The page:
In Case You Missed It
To PPI or not to PPI: Pantoprazole Prophylaxis Does Not Reduce 90-day Mortality and Clinically Significant Adverse Events in ICU Patients
Philip N. Okafor, MD, MPH1 and Alan Barkun, MD MSc2
1Senior Associate Consultant, Department of Gastroenterology, Mayo Clinic, Jacksonville, FL
2Professor of Medicine, McGill University and the McGill University Health Center, Montreal, Quebec, Canada
This summary reviews Krag M, Marker S, Perner A et al. Pantoprazole in Patients at Risk for Gastrointestinal for Gastrointestinal Bleeding in the ICU. N Engl J Med 2018; 379; 2199-2208.
Correspondence to Philip N. Okafor, MD, MPH, Associate Editor. Email: EBGI@gi.org
Question: Does prophylactic pantoprazole reduce the risk of gastrointestinal (GI) bleeding in critically ill patients admitted to the intensive care unit (ICU)?
Setting: From January 2016 through October 2017, 33 ICUs in Denmark, Finland, the Netherlands, Norway, Switzerland, and the United Kingdom served as study sites.
Participants: Patients considered for the study were 18 years of age or older and admitted to the ICU for an acute condition with at least 1 risk factor for clinically important GI bleeding including shock, anticoagulation use, renal-replacement therapy, mechanical ventilation expected to last >24 hours, history of liver disease or ongoing coagulopathy.
Intervention/Exposure: The study was an international, multicenter, stratified, parallel-group, placebo-controlled, and blinded clinical trial. Enrolled patients were randomized to receive intravenous (IV) pantoprazole 40 mg or placebo as a single daily dose from randomization until ICU discharge or death (maximum of 90 days).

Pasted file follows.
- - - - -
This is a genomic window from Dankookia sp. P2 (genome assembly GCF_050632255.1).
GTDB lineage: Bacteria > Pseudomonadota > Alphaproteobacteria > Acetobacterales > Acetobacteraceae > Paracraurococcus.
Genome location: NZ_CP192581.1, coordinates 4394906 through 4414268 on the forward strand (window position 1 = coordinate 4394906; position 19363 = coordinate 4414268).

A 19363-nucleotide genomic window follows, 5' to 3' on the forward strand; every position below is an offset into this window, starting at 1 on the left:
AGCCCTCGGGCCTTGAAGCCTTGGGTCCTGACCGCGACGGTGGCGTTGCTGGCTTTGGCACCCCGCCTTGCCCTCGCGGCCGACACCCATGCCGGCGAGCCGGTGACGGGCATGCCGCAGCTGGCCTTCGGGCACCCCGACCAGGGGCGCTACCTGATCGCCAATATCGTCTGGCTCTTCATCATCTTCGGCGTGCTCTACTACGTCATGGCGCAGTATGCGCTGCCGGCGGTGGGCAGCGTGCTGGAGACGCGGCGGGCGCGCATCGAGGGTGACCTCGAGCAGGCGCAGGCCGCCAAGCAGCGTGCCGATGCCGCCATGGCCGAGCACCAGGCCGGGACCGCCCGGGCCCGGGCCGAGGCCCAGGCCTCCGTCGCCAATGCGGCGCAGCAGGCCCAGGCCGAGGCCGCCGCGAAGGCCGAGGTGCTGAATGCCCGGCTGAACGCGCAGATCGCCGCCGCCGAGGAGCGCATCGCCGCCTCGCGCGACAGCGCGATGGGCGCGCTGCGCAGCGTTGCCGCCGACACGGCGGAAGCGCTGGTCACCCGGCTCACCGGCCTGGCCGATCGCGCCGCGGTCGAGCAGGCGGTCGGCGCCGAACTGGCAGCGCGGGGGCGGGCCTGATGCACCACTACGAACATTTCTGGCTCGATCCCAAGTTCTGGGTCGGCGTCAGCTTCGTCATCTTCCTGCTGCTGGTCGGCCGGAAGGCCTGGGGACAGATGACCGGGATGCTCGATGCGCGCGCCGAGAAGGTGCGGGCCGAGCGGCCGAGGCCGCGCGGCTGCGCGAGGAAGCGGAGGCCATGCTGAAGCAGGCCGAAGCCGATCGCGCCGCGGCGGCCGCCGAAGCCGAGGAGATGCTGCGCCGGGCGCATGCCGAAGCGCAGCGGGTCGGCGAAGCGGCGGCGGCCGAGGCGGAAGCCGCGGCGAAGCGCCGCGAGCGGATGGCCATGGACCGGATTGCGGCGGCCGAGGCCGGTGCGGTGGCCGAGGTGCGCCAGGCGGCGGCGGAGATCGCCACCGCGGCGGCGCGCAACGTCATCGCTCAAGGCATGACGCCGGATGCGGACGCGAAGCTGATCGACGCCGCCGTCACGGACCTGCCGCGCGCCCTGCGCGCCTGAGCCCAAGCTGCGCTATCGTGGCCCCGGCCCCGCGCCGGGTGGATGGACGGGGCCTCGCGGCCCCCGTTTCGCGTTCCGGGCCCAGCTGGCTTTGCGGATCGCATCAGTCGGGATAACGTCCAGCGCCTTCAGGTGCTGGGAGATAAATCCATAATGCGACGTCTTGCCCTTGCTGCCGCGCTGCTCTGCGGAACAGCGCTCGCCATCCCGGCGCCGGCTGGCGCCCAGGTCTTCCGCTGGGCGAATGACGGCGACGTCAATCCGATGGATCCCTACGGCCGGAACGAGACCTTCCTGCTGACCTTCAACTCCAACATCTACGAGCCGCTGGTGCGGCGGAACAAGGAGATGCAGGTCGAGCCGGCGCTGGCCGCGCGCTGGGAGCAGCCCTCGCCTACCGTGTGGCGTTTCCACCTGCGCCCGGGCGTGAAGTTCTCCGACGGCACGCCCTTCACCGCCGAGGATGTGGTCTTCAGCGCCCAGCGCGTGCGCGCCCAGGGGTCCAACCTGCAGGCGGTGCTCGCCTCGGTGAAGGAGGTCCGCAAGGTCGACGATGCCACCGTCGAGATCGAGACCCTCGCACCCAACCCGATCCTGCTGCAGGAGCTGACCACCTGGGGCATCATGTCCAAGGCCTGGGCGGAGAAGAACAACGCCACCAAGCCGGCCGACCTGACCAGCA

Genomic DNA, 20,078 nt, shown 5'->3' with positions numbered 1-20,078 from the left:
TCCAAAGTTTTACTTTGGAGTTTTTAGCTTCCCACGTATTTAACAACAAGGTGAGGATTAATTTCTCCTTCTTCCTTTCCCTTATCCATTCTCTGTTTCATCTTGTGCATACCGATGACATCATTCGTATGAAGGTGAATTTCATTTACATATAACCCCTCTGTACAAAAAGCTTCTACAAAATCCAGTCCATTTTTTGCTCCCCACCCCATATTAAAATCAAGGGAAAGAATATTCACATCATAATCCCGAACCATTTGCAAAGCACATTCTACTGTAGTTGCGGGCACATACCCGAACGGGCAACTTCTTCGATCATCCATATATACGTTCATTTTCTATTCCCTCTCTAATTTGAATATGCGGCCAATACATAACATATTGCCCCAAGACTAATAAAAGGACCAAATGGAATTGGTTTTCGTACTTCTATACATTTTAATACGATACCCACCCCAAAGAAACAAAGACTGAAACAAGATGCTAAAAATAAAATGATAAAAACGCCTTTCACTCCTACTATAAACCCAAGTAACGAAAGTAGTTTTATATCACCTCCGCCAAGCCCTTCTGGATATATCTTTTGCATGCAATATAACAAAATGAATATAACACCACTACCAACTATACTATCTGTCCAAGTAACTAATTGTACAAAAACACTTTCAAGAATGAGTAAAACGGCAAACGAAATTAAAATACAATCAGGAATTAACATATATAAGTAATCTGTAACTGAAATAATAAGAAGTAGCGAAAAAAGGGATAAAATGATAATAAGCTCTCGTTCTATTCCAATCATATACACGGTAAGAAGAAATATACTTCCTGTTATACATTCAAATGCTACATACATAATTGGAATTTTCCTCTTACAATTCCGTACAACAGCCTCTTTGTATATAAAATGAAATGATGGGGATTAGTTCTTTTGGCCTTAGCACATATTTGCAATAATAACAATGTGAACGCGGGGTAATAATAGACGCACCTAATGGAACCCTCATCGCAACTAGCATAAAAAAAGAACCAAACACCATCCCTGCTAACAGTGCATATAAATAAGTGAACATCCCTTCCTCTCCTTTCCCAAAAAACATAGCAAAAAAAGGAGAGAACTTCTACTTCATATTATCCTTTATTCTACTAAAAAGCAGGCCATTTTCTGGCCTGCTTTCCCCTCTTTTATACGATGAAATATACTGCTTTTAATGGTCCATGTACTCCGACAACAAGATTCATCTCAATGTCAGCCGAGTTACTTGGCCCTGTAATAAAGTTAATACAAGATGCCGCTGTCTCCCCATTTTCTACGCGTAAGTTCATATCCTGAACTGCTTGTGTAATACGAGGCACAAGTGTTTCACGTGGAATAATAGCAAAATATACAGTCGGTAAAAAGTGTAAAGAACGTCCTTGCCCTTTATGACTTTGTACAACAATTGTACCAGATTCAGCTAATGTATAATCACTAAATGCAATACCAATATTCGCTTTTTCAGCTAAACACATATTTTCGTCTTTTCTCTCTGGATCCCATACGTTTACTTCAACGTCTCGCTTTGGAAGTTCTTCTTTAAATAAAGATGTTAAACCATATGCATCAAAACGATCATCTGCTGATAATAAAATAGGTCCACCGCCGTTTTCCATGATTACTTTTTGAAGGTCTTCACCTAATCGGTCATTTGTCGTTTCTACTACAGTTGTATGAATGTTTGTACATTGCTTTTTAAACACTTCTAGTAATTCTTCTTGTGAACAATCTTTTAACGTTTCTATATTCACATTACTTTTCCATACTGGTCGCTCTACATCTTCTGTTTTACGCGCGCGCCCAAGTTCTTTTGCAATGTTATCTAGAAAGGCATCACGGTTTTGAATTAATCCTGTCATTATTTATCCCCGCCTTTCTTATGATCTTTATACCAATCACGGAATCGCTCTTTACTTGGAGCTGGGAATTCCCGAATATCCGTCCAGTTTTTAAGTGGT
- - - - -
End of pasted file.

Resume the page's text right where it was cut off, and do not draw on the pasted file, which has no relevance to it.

Outcomes: The primary outcome was death within 90 days of randomization. Secondary outcomes included clinically important GI bleeding (i.e. overt GI bleeding with at least 1 of the following within 24 hours of bleeding onset: spontaneous decrease in systolic blood pressure, mean arterial blood pressure, or diastolic blood pressure of 20 mmHg or more, treatment with a vasopressor or a 20% increase in vasopressor dose, decrease in hemoglobin of at least 2 g per deciliter, or transfusion of 2 or more units of packed red cells); infectious adverse events in ICU (new-onset pneumonia or Clostridioides difficile infection); serious ICU adverse reactions; acute myocardial infection; and percentage of days alive without the use of life support. Outcome data were assessed by chart review while mortality was identified using regional and national registries, or direct contact with participants or surrogates.
Data Analysis: Intention-to-treat and per protocol analyses were performed. Binary logistic regression was used to estimate the relative risk of the primary outcome adjusted for the trial site. The primary outcome in the per-protocol population was also assessed in prespecified subgroups. Dichotomous secondary outcomes were also evaluated using a binary logistic regression of the intention-to-treat population adjusted for stratification variables and predefined risk factors. Unadjusted chi-square testing for binary outcome measures was also performed. Importantly, there was no adjustment for multiple comparisons of the secondary outcomes. A 2-sided P-value of <0.05 was considered statistically significant for the primary outcome with 95% confidence intervals (CI).